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Maintain Input impedance when Amplified is not powered

Other Parts Discussed in Thread: LMC8101, OPA2341, LMC6001, LPV521, LPV531, LMC6442, LMV341-N, LMV601


I am using LMC6572 op amps, and need to maintain low input current ( <1pA) even when the circuit is not powered.  As it is now, current flows through the IN+ pin to the supply and output pins when power is off.


  • Hello Ord,

    This will probably not be possible.

    Mostly, what you are seeing is the leakage of the ESD diodes to the power supplies (which are probably at ground). Normally, when the power is on, the upper and lower ESD diodes "leak" identically, and cancel each other out. With no current flowing, you are only going through one diode and see all the leakage of that diode. The leakage path is through the ESD diode to the supply pins.

    The only thing that would not leak with no power applied is a relay. Even CMOS "switches" or muxes would leak with no power (same problem as the amp). You may be able to use a very low leakage discrete MOSFET to disconnect the input - but that may complicate or interfere with your circuit operation.

    What you may want is a device with a shutdown pin, which brings the supply current into the nano-amps. Shutdown turns off the internal stage biasing to drop the supply current. The input leakage may go up a little, but will not be as bad as an un-powered device. But you would need to provide "standby" power - but at a very low current (a few uA's or nA's -use a super cap?). Unfortunately, there are no dual LMC's with shutdown. The only LMC with a shutdown is the single LMC8101 (which is a relative of the LMC6572/6482 family). The OPA2341, 2363 and 2373 are CMOS R-R Input devices with shutdown.

    If we knew more about your application, we may be able to offer more solutions.


  • Thanks Paul,

    The op amp is being used as a voltage follower for a pH sensor in a very low power application. Power is supplied intermittently, but the electrode is permanently connected to the amplifier input. The goal is to keep the input leakage current down below 50fA at all times.

    Something like the LMC8101 could work, although the input bias current is too high on that particular device.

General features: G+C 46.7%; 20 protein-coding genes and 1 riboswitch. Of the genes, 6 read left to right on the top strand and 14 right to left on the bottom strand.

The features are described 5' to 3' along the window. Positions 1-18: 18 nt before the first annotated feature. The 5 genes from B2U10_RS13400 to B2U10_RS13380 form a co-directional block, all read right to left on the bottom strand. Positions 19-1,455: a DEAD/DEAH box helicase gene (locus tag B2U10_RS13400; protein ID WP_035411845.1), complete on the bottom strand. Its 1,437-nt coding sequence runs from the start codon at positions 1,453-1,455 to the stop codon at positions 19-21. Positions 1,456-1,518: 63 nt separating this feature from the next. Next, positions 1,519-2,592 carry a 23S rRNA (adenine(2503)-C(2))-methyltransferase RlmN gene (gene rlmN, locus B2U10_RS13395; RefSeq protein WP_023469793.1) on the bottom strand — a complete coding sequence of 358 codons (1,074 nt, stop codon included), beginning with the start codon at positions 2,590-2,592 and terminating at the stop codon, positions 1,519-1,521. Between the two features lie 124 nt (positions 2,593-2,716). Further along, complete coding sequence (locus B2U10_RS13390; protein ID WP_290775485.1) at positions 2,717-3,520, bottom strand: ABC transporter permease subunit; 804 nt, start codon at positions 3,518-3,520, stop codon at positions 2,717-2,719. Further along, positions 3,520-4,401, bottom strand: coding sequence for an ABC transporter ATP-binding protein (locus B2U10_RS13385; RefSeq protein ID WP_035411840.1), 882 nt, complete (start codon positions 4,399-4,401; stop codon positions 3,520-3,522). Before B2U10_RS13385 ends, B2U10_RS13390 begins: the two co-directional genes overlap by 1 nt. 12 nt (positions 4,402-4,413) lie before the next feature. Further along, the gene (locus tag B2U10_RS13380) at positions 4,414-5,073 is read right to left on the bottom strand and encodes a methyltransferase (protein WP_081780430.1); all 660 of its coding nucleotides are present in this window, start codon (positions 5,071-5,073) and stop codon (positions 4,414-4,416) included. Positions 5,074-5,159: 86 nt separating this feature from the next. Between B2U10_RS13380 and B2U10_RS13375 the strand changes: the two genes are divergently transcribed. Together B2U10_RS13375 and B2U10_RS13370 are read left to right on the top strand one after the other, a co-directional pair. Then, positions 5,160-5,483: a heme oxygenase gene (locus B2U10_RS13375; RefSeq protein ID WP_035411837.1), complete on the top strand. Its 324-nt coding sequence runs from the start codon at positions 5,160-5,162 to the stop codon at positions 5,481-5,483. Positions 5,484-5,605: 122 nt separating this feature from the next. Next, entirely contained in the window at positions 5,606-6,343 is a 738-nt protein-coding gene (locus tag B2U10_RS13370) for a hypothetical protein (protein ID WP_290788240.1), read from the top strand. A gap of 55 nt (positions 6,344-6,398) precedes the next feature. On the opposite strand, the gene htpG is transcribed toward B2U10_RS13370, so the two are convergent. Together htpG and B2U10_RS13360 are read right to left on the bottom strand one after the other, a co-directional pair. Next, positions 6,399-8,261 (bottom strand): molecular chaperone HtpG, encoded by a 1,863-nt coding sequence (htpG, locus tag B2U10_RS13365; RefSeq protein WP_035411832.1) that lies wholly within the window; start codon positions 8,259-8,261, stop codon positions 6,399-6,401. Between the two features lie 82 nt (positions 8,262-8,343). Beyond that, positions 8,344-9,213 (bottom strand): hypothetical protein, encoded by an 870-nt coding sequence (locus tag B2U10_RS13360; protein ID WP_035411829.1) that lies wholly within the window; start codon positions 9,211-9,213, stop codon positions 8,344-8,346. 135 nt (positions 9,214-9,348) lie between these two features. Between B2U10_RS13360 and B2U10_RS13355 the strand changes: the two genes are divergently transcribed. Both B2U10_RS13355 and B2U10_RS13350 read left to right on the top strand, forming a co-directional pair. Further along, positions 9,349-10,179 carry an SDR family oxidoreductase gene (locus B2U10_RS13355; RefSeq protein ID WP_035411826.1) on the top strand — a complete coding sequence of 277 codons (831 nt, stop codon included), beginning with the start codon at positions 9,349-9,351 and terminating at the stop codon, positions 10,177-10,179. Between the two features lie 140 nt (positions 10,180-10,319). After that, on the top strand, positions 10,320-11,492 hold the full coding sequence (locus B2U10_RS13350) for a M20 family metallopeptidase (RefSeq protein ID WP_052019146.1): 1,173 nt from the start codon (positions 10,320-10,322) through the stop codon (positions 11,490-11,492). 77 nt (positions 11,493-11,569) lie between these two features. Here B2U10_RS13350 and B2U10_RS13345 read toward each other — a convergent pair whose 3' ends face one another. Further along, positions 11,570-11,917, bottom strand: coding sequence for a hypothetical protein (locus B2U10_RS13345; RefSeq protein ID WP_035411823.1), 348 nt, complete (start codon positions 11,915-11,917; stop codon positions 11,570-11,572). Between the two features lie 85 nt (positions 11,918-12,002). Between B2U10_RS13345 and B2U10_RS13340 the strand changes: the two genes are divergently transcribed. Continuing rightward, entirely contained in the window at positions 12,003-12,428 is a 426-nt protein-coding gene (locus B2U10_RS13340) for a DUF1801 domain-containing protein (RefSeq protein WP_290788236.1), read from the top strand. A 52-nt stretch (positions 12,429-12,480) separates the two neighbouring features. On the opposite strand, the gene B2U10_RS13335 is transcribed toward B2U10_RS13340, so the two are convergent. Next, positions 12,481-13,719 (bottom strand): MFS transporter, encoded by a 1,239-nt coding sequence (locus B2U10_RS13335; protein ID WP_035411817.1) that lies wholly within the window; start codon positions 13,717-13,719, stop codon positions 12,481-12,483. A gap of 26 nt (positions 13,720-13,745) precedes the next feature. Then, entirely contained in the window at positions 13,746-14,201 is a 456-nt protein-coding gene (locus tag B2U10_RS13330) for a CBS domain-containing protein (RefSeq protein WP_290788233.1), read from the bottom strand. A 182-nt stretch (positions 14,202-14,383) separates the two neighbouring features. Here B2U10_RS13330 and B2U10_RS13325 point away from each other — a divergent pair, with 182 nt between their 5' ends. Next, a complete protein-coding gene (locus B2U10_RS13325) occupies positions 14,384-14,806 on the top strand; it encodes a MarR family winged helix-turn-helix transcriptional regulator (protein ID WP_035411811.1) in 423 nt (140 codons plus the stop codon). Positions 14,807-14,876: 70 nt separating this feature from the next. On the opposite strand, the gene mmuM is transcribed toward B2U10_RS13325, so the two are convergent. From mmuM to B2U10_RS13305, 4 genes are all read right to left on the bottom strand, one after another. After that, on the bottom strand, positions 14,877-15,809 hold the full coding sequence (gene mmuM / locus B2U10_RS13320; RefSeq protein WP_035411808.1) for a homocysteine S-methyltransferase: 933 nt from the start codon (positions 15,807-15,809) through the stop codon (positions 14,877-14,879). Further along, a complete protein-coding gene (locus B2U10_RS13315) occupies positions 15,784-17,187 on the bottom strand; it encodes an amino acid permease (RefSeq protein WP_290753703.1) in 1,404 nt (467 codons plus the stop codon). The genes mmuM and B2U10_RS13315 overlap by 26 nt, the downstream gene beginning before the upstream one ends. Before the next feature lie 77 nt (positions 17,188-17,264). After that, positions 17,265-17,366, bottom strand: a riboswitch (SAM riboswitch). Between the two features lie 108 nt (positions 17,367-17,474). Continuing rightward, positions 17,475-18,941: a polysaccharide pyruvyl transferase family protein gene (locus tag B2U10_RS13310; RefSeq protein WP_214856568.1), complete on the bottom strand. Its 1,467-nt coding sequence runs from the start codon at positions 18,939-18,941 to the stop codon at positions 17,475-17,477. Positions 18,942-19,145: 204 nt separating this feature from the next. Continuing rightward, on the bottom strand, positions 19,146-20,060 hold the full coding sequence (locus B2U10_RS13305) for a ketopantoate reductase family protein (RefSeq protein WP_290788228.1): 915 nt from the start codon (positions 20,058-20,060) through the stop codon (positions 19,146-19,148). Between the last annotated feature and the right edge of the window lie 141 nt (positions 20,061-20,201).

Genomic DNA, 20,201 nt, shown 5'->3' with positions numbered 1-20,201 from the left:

So far we have not bee able to find a reed relay with a low enough coil current. The whole system has only ~5mW available.

    Is there any type of op amp or buffer available without input protection?



  • Hi Ord,

    A device with no ESD protection will not last very long in the real me...

    We did experiments with the LMC6001 where we cut out the ESD diodes, just to see what the gate current really was. They did not last very long. An abs-max of 16V is 16V...period...and with no input protection, just looking at it funny kills the input. If you forgot to hard-ground yourself, or your tools, or discharge anything that may carry a charge - you will zap the gates. That is why you do not see any commercial devices without input protection of some sort.

    You could use a discrete unprotected MOSFET stage - but you may run into the same "dead-junction" and "zapping" issues. And you would have to guarantee that the MOSFET gate never sees more than a few volts. This may be possible if the amp and the sensor are packaged and sealed together. I would not do this if there is a cable or connectors involved.

    Or...If you are clever, you can use the little glass enclosed SMT reed switches (think reed relay w/o a coil) and a magnet connected to the power switch, cover or similar mechanical "tun-on" device to actuate the reed. The reeds are available in both N.O and N.C configurations. Even SPDT...which I would recommend so that you ground the input to the amplifier while the probe input floats.

    I have used the Coto line of guarded reed-relays in many femto-amp applications. You only need to turn the relay on for the time you are measuring. You can save a little power by under-voltaging the coil (~60% voltage is usually enough for reliable pull-in). The "load" is practically non-existent, so you do not need to slam the reeds shut. If you have a few ohms of contact resistance,  that is nothing compared to Gigohms...

    Just some other thoughts...

    What about a micro or nano-power op-amps that can be on continuously. I'm assuming your Ph probe does not need a lot of bandwidth.

    Have a look at the:

      LPV521 (400nA supply current, 10fA typ ib)

      LPV531 (5uA to 475uA adjustable, 50fA typ ib)

      LMC6442 (1.3uA supply current, 50fA typ)

    With Shutdowns:

     LMV341-N (20fA typ, 45pA typ shutdown current)

     LMV601  (50fA typ, 33nA typ shutdown current)

    Just remember that if you use a nano-power device, you will need to scale up your feedback resistors, as they may be drawing more current than the amplifier itself. But larger resistors will increase the noise of the circuit....but you can add more filtering since it will be on continuously and will not need to settle...but you will then slow down your sensor response time....Ah, but "engineering" is all about tradeoffs...

    Hope these suggestions can help...or give you some new ideas.



  • Thanks Paul,

    those are some very helpful ideas, and some quick tests have shown that there are a few options that may work. So far the simplest is pulsing a relay and sampling only when the contacts are closed - a low enough duty cycle keeps us within the available power.

    The nano powered amps are also an interesting solution, since the size & cost of a relay is a bit of an issue in this application.

    best regards,